Senate Bill 56 (as passed by the Senate) (enacted version)

Sponsor: Senator Stephanie Chang

Committee: Civil Rights, Judiciary, and Public Safety


Date Completed: 6-2-23




The Michigan Penal Code prohibits a man and woman who are not married to each other from lewdly and lasciviously associating and living together. It is unclear, however, when this prohibition was last used to charge and convict someone of a crime. Even though the prohibition is essentially unenforced, its continuation in law has tax implications. Under Federal law, a dependent exemption generally is available for a "qualifying relative", which refers to a member of a person's household who meets certain income and support criteria. A person is not considered a member of a taxpayer's household, however, if the relationship between the person and the taxpayer is in violation of State law. Michigan's prohibition against unmarried partners living together, then, precludes one partner from claiming the other as a dependent, even if the standards for dependency are otherwise met. Accordingly, it has been suggested that the prohibition be deleted for tax filing purposes.




The bill would amend the Michigan Penal Code to delete a provision that prohibits a man and woman who are not married to each other from lewdly and lasciviously associating and cohabitating together. The bill would retain a provision that prohibits any individual, married or unmarried, from engaging in open and gross lewdness and lascivious behavior.

Each offense is a misdemeanor punishable by up to one year's imprisonment and/or a maximum fine of $1,000. A prosecution of either offense may not be commenced after one year from the time of the violation.


MCL 750.335



(Please note: This section does not provide a comprehensive account of all previous legislative efforts on the relevant subject matter.)


The bill is a reintroduction of Senate Bill 896 from the 2015-2016 Legislative Session. Senate Bill 896 was reported by the Senate Committee on Judiciary but received no further action.



(Please note: The arguments contained in this analysis originate from sources outside the Senate Fiscal Agency. The Senate Fiscal Agency neither supports nor opposes legislation.)


Supporting Argument

Deleting this provision would benefit Michigan taxpayers and tax-preparers. Under the Internal Revenue Code (26 USC 152), a taxpayer may claim a "qualifying relative" as a dependent when filing tax returns. A qualifying relative includes an individual (other than the taxpayer's spouse or child) who: 1) has the same principal place of abode as the taxpayer; 2) is a member of the taxpayer's household; 3) has a gross income less than the amount of an exemption; and 4) receives over half of the person's support from the taxpayer. The

Internal Revenue Code also provides that a person may not be treated as a member of the taxpayer's household if the relationship between the person and the taxpayer is in violation of local or State law. Therefore, a Michigan resident is prohibited from claiming a dependent exemption for an unmarried sexual partner with whom he or she lives and for whom he or she provides at least 50% of support because cohabitation remains illegal under the Michigan Penal Code. Even though this provision is not enforced, taxpayers and tax preparers must obey the Federal tax law as written, and so otherwise-eligible taxpayers cannot legally claim the dependent exemption. Removing the cohabitation provision from the Code would eliminate an unfair Federal tax penalty on some Michigan residents and place Michigan taxpayers on equal footing with those in 48 other states.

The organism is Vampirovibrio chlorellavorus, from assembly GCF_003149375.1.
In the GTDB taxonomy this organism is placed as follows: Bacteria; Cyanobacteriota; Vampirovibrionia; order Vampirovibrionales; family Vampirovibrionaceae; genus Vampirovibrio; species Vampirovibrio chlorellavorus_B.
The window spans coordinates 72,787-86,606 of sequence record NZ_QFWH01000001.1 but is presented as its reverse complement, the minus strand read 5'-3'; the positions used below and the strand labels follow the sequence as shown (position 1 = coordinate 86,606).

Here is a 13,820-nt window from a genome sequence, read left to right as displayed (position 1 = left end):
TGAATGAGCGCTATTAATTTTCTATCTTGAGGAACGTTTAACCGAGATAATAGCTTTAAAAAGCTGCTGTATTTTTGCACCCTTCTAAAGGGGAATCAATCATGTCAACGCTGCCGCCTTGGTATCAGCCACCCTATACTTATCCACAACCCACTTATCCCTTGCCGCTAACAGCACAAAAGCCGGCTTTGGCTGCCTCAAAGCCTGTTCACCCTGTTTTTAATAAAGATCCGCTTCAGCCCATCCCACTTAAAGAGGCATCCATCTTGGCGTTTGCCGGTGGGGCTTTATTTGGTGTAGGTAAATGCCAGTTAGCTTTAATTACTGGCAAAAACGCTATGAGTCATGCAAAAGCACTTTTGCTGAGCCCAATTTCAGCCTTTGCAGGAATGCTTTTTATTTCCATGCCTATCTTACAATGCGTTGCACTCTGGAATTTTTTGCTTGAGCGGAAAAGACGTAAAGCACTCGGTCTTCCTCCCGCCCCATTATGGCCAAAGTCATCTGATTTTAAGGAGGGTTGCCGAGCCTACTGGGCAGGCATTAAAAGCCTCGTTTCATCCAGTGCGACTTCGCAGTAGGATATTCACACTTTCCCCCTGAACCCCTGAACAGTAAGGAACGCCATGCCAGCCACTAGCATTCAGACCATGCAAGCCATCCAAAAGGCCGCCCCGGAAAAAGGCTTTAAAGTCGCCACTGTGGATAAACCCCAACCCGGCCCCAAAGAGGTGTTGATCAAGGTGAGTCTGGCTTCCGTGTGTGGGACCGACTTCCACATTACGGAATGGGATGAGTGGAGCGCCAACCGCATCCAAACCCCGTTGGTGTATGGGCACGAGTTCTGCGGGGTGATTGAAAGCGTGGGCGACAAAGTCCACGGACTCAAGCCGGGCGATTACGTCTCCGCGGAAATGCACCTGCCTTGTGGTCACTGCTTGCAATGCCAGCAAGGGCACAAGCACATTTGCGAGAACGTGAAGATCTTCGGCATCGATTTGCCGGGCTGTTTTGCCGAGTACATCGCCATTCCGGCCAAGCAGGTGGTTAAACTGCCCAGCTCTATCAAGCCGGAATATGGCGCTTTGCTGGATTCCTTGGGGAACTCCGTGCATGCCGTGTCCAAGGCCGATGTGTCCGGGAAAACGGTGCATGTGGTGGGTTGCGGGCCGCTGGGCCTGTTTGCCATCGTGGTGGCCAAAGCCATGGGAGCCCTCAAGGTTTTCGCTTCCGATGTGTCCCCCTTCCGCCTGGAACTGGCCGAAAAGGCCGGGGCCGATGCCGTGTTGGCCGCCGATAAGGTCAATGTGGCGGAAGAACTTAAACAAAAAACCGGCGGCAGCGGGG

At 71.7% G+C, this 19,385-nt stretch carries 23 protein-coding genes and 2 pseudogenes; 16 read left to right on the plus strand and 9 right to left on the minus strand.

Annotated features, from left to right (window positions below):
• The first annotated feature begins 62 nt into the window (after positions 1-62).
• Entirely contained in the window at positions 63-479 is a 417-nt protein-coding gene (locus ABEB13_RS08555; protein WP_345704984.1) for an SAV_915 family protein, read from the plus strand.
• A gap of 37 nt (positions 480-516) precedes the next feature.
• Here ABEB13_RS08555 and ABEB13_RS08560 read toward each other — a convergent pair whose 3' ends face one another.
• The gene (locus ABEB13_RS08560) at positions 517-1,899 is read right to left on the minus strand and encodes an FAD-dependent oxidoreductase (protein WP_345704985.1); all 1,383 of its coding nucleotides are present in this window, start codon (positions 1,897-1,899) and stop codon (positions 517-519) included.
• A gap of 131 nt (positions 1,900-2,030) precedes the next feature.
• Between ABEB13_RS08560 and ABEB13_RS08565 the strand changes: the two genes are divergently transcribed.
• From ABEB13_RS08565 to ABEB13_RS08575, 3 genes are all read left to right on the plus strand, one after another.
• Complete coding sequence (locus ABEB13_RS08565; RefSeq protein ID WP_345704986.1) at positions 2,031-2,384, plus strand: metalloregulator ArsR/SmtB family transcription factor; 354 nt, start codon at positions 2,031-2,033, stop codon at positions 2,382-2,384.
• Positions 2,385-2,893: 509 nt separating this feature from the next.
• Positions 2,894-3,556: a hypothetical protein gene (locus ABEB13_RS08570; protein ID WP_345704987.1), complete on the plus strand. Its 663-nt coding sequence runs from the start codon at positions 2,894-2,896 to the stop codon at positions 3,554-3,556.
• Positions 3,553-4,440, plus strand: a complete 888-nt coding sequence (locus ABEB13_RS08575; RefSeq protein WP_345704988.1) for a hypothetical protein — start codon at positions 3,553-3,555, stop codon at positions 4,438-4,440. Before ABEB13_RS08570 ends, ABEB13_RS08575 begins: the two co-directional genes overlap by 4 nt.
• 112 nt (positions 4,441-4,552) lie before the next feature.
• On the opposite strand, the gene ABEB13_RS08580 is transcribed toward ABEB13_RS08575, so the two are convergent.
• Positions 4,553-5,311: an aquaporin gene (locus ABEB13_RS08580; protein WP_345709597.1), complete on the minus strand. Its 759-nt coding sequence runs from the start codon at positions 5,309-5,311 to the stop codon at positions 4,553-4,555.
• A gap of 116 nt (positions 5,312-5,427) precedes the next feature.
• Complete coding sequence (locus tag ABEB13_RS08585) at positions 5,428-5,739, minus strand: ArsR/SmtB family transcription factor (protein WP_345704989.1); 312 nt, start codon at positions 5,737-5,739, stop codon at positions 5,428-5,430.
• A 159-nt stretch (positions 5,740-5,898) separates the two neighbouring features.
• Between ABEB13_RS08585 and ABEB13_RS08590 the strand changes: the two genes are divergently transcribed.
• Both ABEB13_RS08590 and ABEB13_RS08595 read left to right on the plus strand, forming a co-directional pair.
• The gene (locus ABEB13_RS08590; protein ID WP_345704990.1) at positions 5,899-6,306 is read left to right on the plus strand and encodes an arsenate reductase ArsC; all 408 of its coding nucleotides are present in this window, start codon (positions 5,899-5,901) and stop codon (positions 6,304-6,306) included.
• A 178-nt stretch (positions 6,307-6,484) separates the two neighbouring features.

Supporting Argument

The Michigan Penal Code's prohibition against an unmarried man and woman lewdly and lasciviously associating and cohabitating is antiquated and unnecessary. Couples who choose to cohabitate instead of marrying may do so for a variety of reasons. Instead of respecting this choice, the law penalizes couples for not getting married; however, this prohibition is rarely enforced. Additionally, only two states (Michigan and Mississippi) still have laws that prohibit fornication and cohabitation by unmarried couples. These factors suggest that the prohibition should be eliminated. Doing so would modernize Michigan law to respect the choices of its residents.


Opposing Argument

Deleting the Penal Code's prohibition on cohabitation may discourage marriage and harm Michigan children. Reportedly, the prohibition was enacted to encourage couples to marry by punishing those who refused to do so. While this may be outdated logic, encouraging couples to marry is ultimately a good thing because marriage provides stability to families and children. Deleting the prohibition on cohabitation to allow unmarried couples to access dependent benefits offers them no incentive to marry, which could contribute to the destabilization of families in Michigan.


Legislative Analyst: Tyler P. VanHuyse




The bill likely would have no fiscal impact on State or local government. A decrease in misdemeanor arrests and convictions could lead to decreased demands on local court systems, law enforcement, and jails, as well as decreased fine revenue dedicated to public libraries; however, the last time a person was charged under this Section of the Code is not known.


Fiscal Analyst: Joe Carrasco, Jr.

This analysis was prepared by nonpartisan Senate staff for use by the Senate in its deliberations and does not constitute an official statement of legislative intent.